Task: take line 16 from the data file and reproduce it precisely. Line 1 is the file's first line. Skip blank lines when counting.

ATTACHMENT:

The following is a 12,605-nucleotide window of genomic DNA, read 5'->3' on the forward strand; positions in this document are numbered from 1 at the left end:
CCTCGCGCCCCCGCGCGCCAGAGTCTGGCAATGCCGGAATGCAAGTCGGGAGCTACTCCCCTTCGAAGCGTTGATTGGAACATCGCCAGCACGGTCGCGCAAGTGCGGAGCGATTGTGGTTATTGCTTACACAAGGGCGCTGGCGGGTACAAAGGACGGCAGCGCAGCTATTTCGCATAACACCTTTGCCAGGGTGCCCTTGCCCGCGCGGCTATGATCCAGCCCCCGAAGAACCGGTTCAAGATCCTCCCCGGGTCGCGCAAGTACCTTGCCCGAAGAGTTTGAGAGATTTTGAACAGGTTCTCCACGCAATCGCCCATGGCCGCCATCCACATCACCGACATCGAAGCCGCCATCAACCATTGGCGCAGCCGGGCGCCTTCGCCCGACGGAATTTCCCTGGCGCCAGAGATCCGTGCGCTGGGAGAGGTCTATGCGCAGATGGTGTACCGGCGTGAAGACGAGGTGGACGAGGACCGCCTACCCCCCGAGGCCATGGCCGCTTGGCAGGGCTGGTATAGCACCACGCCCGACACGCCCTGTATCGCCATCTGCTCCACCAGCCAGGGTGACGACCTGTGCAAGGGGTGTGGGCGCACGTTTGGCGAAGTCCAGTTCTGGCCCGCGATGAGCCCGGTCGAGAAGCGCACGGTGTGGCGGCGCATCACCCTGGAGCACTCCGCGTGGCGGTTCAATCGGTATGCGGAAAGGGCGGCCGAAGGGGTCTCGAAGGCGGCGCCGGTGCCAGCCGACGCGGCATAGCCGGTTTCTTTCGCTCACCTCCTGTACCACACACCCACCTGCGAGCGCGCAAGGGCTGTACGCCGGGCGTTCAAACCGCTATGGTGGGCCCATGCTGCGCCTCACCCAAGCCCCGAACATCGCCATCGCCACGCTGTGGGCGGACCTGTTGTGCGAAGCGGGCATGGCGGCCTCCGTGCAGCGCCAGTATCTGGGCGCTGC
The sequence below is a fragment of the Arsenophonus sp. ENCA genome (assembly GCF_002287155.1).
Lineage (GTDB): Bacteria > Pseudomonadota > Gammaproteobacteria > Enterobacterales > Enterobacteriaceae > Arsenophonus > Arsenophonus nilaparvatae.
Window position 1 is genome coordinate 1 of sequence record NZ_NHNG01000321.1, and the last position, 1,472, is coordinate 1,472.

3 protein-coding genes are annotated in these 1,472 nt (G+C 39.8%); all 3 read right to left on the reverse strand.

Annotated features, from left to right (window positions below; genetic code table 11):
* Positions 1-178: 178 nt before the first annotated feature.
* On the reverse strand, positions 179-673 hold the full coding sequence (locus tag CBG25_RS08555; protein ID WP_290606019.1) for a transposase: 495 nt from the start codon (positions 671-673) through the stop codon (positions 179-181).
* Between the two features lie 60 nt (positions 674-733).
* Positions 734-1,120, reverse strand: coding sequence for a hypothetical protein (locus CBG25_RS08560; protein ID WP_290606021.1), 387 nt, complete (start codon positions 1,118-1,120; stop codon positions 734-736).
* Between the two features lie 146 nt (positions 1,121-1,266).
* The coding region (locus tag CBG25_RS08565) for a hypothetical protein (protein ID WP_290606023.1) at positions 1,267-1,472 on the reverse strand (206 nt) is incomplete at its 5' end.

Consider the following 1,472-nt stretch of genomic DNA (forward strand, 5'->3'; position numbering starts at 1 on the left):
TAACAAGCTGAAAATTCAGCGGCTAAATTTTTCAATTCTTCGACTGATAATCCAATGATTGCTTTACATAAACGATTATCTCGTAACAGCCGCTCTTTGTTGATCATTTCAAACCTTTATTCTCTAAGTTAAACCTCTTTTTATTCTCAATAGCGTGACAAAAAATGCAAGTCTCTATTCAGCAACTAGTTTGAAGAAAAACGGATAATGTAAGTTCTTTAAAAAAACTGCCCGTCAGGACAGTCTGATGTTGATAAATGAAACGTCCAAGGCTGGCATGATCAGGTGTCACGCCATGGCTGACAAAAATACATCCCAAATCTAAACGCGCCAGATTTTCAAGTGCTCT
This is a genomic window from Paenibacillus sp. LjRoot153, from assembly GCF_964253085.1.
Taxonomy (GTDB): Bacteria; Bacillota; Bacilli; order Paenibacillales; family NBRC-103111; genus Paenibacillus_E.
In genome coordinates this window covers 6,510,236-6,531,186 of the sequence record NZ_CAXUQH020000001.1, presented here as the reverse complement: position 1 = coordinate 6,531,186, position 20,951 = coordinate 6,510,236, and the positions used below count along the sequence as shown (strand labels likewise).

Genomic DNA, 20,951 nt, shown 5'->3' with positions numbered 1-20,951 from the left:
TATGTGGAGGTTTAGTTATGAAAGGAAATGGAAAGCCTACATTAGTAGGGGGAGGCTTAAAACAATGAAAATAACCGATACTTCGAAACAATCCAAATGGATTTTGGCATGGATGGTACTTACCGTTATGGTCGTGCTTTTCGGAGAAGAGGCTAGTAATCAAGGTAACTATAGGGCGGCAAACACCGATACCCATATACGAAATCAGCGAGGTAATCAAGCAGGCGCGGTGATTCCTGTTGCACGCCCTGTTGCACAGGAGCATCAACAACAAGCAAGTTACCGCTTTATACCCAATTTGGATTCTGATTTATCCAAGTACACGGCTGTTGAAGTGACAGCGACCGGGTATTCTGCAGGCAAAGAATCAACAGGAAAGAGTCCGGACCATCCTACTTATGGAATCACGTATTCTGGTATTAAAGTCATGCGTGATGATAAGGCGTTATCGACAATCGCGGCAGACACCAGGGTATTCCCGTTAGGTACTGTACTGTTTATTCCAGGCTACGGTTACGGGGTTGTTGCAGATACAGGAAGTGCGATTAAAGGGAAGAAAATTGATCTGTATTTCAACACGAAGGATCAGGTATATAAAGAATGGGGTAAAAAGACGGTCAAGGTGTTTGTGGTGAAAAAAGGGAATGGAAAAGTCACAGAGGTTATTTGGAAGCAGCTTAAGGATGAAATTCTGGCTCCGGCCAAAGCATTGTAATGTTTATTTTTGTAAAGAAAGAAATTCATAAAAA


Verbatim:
This is a genomic window from Paenibacillus sp. LjRoot153, from assembly GCF_964253085.1.